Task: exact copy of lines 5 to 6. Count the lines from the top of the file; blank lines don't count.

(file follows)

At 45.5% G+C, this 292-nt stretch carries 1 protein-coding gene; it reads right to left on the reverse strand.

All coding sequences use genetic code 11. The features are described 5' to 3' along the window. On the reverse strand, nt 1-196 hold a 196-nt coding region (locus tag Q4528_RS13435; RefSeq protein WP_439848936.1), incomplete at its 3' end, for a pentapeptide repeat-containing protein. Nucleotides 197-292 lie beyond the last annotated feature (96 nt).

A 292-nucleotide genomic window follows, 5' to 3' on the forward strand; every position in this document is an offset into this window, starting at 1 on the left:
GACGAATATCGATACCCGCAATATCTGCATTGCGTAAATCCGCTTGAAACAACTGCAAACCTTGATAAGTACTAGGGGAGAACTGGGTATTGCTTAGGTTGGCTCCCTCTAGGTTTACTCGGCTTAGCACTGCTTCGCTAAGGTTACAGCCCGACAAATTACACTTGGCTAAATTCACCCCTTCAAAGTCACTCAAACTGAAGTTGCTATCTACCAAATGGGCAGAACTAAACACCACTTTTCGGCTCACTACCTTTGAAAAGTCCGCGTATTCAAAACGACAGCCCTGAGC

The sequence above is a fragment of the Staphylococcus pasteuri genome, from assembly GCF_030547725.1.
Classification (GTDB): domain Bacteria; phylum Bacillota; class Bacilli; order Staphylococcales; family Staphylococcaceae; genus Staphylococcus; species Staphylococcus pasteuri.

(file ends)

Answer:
The sequence above is a fragment of the Staphylococcus pasteuri genome, from assembly GCF_030547725.1.
Classification (GTDB): domain Bacteria; phylum Bacillota; class Bacilli; order Staphylococcales; family Staphylococcaceae; genus Staphylococcus; species Staphylococcus pasteuri.